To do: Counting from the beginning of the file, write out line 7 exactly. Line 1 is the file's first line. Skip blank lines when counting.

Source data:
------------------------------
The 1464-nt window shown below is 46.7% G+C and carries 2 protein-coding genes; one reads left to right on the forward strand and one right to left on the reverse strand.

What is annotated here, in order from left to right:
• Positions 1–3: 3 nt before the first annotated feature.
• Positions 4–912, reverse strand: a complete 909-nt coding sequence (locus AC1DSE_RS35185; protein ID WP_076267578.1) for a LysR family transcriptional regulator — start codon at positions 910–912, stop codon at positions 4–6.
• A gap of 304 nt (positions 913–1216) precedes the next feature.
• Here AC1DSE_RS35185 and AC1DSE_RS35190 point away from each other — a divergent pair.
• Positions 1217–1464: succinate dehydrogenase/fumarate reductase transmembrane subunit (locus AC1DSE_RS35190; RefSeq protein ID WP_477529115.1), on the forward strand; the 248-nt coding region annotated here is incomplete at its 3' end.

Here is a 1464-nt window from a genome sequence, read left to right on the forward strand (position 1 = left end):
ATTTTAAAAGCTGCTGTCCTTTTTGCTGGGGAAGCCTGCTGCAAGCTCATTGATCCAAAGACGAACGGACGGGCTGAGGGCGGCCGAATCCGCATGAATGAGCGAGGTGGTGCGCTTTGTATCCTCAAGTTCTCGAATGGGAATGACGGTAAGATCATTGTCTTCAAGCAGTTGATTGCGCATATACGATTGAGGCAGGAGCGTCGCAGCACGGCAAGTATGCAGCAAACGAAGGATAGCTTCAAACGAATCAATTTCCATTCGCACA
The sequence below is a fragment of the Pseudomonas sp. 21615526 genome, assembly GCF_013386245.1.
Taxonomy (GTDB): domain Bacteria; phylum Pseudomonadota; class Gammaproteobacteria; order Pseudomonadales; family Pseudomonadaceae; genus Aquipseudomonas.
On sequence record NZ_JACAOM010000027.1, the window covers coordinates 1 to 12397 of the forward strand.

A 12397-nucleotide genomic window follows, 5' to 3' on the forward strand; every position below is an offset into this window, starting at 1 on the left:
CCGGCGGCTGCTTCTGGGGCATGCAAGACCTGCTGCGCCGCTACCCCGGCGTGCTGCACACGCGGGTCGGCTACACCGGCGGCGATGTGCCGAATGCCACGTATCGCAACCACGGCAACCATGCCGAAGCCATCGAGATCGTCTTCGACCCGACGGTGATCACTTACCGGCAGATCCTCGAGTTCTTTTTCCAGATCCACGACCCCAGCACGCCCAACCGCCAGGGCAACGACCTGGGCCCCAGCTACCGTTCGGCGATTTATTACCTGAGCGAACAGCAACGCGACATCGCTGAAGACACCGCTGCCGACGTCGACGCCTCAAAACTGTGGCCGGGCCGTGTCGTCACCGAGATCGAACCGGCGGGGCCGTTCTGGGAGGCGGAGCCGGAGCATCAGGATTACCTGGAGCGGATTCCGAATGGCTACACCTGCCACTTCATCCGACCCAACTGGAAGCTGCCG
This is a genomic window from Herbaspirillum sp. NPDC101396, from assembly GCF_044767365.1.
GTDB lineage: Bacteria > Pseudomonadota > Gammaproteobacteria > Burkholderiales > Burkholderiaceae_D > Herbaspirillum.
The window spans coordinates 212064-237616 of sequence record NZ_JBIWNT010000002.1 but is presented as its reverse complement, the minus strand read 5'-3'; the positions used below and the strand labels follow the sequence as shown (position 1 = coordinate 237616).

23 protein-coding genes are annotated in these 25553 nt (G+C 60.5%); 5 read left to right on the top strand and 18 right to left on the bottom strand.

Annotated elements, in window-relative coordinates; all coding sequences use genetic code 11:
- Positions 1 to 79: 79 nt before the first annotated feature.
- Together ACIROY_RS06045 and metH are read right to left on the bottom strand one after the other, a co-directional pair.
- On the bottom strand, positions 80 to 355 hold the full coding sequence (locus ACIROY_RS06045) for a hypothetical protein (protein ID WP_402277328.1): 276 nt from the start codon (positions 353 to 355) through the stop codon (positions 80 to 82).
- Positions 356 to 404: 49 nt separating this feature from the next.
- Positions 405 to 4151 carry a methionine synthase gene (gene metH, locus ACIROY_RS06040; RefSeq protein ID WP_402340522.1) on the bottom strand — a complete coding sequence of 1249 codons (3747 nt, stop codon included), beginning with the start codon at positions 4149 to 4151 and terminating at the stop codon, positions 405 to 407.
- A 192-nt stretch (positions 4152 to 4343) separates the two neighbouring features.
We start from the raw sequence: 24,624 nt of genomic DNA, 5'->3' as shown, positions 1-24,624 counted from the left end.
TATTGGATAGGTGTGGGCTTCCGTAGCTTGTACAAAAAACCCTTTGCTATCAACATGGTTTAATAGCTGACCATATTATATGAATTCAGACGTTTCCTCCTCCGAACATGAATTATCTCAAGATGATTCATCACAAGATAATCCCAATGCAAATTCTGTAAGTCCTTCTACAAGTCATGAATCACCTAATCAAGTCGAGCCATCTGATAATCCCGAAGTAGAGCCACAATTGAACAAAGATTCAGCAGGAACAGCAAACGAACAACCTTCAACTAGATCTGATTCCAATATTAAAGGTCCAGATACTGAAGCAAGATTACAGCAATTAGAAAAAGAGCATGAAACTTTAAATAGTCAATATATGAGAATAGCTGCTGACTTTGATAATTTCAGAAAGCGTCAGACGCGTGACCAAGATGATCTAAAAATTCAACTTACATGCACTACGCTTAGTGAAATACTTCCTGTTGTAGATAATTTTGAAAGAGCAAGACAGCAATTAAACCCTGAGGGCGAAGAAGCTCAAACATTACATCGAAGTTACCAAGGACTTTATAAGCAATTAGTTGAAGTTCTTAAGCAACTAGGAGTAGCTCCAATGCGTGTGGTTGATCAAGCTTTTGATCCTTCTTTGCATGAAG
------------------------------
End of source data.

• Positions 1217–1464: succinate dehydrogenase/fumarate reductase transmembrane subunit (locus AC1DSE_RS35190; RefSeq protein ID WP_477529115.1), on the forward strand; the 248-nt coding region annotated here is incomplete at its 3' end.